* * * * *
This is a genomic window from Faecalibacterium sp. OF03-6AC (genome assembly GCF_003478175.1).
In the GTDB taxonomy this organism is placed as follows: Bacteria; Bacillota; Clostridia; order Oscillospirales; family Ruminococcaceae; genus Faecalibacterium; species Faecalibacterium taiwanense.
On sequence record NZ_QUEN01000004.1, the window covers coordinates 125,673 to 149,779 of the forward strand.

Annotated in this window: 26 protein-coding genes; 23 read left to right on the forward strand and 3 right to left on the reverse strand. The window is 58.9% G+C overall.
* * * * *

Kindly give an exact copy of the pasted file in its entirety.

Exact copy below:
This is a genomic window from Faecalibacterium sp. OF03-6AC (genome assembly GCF_003478175.1).
In the GTDB taxonomy this organism is placed as follows: Bacteria; Bacillota; Clostridia; order Oscillospirales; family Ruminococcaceae; genus Faecalibacterium; species Faecalibacterium taiwanense.
On sequence record NZ_QUEN01000004.1, the window covers coordinates 125,673 to 149,779 of the forward strand.

Annotated in this window: 26 protein-coding genes; 23 read left to right on the forward strand and 3 right to left on the reverse strand. The window is 58.9% G+C overall.